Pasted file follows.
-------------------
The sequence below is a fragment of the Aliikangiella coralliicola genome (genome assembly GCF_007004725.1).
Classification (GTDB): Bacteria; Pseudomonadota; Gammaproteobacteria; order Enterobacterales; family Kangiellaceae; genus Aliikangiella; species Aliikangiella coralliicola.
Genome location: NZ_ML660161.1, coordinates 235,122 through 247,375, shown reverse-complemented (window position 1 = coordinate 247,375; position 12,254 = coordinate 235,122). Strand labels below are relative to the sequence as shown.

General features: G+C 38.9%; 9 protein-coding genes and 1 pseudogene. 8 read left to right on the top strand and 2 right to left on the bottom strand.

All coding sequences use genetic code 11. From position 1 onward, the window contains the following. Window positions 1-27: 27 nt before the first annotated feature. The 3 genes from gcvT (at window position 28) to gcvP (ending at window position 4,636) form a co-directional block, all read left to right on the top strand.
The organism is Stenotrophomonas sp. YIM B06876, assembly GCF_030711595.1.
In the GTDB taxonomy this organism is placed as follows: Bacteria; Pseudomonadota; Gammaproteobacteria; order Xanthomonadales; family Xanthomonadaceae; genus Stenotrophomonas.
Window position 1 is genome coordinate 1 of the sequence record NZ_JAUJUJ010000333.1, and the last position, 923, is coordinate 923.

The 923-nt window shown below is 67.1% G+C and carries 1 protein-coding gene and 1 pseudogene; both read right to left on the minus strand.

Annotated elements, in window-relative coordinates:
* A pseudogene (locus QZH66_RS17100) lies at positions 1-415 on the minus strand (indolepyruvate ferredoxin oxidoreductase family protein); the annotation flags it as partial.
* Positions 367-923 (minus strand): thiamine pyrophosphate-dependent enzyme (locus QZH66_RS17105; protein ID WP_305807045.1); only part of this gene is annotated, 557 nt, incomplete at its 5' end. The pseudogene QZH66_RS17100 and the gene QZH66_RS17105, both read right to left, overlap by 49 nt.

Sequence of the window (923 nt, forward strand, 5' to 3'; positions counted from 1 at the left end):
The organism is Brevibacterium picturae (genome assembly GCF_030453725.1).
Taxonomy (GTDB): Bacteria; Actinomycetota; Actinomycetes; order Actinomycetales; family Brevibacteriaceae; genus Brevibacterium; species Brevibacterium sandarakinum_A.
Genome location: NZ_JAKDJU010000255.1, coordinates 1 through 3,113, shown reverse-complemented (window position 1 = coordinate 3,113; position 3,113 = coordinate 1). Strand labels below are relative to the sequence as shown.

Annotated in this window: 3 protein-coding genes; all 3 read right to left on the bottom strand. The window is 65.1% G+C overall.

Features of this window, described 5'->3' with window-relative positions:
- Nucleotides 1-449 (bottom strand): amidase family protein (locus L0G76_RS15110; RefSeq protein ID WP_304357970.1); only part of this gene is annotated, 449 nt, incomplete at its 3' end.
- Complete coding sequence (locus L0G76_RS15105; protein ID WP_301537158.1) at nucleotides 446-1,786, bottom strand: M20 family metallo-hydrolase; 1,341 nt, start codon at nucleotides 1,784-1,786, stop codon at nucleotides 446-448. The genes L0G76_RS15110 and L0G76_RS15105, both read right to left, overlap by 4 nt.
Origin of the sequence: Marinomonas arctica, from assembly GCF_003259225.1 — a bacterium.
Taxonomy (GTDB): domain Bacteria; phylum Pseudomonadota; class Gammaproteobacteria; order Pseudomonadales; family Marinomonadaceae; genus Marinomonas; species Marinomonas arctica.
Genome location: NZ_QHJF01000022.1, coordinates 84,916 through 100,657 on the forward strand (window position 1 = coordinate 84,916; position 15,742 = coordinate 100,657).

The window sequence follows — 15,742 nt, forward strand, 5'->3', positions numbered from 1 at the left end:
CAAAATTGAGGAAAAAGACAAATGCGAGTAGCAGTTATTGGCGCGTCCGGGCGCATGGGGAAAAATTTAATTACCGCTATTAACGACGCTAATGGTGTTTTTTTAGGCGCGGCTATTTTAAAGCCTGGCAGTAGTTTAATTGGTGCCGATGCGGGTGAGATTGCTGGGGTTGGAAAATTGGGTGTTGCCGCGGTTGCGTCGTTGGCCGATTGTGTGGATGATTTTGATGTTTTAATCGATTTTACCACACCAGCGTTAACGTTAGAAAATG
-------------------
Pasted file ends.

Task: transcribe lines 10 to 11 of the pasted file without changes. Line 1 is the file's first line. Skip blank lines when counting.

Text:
Annotated elements, in window-relative coordinates:
* A pseudogene (locus QZH66_RS17100) lies at positions 1-415 on the minus strand (indolepyruvate ferredoxin oxidoreductase family protein); the annotation flags it as partial.